The FJSP provides annual data on workload, activities, and outcomes associated with federal criminal cases. BJS acquires information on all aspects of processing in the federal justice system, including—
The Death in Custody Reporting Act of 2013 (DICRA) requires the head of each federal law enforcement agency to submit to the U.S. attorney general, information about the death of any person who is
The Firearm Inquiry Statistics (FIST) program collects information on firearm applications and denials and combines this information with the FBI's National Instant Criminal Background Check System (NICS) transaction data to produce an estimated number of background checks for firearm transfers or permits since the effective date of the Brady Act in 1994.
The Human Trafficking Reporting System (HTRS) was developed in 2007 to collect data on alleged human trafficking incidents from state and local law enforcement agencies. It collected information on incident, suspect, and victim characteristics from 38 human trafficking task forces, funded by the Department of Justice. Incident data include the number of suspects and victims, number of agencies involved in the incident, confirmation of incident as human trafficking, and type of lead agency. Victim data include demographic characteristics such as age, race, gender, and citizenship status.
Administered to persons age 16 or older who completed an in-person National Crime Victimization Survey (NCVS) interview, the Identity Theft Supplement (ITS) asks respondents if they had experienced identity theft during the past 12 months. The ITS encompasses several types of identity theft, such as the misuse of an existing account, misuse of personal information to open a new account, and other misuses of personal information.
Every year since 1980, BJS has extracted justice expenditure and employment data from the Census Bureau's Annual Government Finance Survey and Annual Survey of Public Employment. BJS publishes these data in the Justice Expenditure and Employment Extracts series, which presents estimates of government expenditures and employment for the following justice categories: police protection, all judicial and legal functions (including prosecution, courts, and public defense), and corrections.
Collects inmate death records from each of the nation's 50 state prison systems, Federal Bureau of Prisons, and approximately 2,800 local jail jurisdictions. Between 2003 and 2014, BJS also collected data on persons who died while in the process of arrest.
The National Census of Victim Service Providers (NCVSP) collection provides national data on all programs and organizations that served victims of crime or abuse within the year prior to the survey. The 2017 collection included data from about 12,200 organizations that served victims of crime or abuse as their primary function, or that had dedicated staff or programs to serve victims.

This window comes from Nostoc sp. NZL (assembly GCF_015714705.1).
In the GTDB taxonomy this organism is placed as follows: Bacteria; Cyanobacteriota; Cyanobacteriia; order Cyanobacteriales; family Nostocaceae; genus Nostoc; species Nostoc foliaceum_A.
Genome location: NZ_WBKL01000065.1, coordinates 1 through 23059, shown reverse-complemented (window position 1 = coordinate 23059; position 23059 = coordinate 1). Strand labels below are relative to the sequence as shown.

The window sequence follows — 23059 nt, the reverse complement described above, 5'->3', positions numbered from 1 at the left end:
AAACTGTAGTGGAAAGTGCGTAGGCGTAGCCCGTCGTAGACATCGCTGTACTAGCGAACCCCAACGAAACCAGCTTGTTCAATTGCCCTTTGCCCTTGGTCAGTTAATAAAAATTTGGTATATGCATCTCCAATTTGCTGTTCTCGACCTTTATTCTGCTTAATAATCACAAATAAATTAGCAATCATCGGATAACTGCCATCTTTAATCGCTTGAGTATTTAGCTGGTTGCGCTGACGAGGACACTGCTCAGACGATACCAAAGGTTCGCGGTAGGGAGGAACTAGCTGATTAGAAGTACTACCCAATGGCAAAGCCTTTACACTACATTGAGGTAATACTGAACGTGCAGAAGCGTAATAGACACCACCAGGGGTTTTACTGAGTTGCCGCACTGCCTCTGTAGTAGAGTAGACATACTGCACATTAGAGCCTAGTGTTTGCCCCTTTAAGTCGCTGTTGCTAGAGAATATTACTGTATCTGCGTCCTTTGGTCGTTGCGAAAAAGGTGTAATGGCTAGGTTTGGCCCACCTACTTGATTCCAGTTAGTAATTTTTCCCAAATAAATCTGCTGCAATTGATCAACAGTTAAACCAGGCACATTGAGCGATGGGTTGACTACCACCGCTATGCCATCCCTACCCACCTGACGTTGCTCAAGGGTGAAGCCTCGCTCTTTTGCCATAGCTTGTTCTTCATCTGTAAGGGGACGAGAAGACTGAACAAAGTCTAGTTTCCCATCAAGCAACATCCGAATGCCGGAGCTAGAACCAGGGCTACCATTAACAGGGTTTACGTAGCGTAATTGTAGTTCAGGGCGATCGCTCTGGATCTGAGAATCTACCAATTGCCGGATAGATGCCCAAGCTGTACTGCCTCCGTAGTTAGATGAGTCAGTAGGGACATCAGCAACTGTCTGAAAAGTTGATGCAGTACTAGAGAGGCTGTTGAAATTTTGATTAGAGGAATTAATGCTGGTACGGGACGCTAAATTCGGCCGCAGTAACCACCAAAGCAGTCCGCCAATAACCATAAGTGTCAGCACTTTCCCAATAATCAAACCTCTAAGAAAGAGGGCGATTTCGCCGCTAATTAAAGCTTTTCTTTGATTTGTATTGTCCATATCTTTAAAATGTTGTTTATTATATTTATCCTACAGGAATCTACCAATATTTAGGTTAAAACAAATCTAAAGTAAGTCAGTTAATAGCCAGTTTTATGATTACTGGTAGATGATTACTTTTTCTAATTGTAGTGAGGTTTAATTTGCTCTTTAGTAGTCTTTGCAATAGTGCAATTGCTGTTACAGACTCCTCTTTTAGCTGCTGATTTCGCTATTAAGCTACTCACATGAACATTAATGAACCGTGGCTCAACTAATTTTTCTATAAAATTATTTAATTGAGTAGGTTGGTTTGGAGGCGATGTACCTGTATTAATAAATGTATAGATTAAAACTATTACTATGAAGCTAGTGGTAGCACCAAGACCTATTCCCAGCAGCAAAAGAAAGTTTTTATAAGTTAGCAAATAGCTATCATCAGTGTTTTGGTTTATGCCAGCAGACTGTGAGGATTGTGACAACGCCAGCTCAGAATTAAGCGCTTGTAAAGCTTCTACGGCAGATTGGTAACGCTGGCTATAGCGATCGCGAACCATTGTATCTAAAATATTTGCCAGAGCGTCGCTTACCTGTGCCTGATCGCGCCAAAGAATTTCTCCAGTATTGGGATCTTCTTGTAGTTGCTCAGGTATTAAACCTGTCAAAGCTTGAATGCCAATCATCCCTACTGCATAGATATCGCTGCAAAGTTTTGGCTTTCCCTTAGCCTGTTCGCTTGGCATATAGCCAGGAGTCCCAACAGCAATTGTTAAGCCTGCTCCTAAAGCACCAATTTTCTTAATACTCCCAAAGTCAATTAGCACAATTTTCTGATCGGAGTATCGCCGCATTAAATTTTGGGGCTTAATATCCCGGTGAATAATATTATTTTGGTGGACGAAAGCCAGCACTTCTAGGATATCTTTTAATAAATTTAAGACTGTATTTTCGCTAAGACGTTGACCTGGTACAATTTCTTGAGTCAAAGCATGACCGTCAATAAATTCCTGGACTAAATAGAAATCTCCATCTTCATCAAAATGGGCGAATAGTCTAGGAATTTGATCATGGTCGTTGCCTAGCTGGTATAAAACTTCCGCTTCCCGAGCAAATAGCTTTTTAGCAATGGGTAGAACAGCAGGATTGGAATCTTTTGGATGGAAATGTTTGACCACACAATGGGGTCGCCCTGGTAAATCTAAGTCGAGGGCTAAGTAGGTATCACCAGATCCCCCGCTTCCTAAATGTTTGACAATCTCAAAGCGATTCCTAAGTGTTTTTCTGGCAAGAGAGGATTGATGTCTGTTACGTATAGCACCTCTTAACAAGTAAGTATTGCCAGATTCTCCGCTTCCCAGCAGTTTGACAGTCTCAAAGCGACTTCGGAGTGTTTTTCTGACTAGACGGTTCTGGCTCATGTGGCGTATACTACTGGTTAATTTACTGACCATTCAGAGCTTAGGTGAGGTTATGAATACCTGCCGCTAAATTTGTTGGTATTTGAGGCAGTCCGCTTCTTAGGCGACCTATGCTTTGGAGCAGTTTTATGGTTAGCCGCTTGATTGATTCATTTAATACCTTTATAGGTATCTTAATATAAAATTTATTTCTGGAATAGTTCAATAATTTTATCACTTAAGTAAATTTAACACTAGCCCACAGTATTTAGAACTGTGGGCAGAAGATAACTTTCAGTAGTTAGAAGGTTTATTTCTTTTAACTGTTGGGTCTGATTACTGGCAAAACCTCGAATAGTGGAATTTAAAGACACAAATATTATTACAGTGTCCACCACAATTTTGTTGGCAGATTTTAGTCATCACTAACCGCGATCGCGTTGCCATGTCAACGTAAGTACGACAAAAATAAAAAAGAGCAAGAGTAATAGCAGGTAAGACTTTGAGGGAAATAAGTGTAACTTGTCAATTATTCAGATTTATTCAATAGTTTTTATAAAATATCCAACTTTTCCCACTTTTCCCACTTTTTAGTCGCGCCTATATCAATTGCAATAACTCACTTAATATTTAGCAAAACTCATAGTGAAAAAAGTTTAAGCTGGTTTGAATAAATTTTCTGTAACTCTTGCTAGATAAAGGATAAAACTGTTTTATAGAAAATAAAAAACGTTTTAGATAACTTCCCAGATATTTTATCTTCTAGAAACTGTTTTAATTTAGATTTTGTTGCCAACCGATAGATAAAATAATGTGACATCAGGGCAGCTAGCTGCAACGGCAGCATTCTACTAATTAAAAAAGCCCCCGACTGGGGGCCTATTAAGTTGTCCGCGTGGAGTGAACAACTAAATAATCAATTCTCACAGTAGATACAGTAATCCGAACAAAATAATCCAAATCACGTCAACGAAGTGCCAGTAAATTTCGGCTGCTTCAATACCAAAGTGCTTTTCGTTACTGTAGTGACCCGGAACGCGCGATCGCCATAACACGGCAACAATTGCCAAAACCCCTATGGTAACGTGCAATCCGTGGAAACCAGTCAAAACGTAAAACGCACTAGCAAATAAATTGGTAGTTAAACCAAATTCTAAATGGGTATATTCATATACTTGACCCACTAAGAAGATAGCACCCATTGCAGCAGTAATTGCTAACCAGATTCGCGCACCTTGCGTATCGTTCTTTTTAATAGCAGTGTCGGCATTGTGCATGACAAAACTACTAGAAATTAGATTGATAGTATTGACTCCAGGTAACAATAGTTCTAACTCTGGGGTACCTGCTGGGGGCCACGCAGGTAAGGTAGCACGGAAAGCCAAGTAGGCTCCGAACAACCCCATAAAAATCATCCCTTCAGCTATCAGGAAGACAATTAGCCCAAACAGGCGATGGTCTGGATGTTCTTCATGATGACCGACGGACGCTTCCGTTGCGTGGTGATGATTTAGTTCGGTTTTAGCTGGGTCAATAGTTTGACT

The goal of NCSS is to produce reliable national and industry-level estimates of the prevalence of computer security incidents (such as denial of service attacks, fraud, or theft of information) against businesses and the resulting losses incurred by businesses. The first national survey of thousands of businesses is being conducted in 2006. It is cosponsored by the Bureau of Justice Statistics and the National Cyber Security Division (NCSD) of the U.S. Department of Homeland Security. The RAND Corporation is the data collection agent.
The National Corrections Reporting Program (NCRP) collects offender-level administrative data annually on prison admissions and releases, and year-end custody populations, and on parole entries and discharges in participating jurisdictions. Demographic information, conviction offenses, sentence length, minimum time to be served, credited jail time, type of admission, type of release, and time served are collected from individual prisoner records. The collection began in 1983 and is conducted annually.
The BJS National Crime Victimization Survey (NCVS) is the nation's primary source of information on criminal victimization. Each year, data are obtained from a nationally representative sample of about 240,000 interviews on criminal victimization, involving 160,000 unique persons in about 95,000 households. Persons are interviewed on the frequency, characteristics, and consequences of criminal victimization in the United States.
Since 1929, the Uniform Crime Reporting (UCR) Program has collected information about crimes known to law enforcement and arrests. The traditional UCR Summary Reporting System (SRS) collects monthly counts of the number of crimes known to law enforcement from thousands of agencies throughout the United States. Information on the number of crimes known is recorded for eight offense categories, based on the most serious offense reported for each crime incident:
The National Inmate Survey (NIS) is part of BJS's National Prison Rape Statistics Program, which gathers mandated data on the incidence and prevalence of sexual assault in correctional facilities under the Prison Rape Elimination Act of 2003 (PREA; P.L. 108-79). PREA requires a 10% sample of correctional facilities to be listed by incidence of sexual assault, with a minimum of one prison and one jail facility in each state.
Produces annual national- and state-level data on the number of prisoners in state and federal prison facilities. Aggregate data are collected on race and sex of prison inmates, inmates held in private facilities and local jails, system capacity, noncitizens, and persons age 17 or younger. Findings are released in the Prisoners series and the Corrections Statistical Analysis Tool (CSAT) - Prisoners.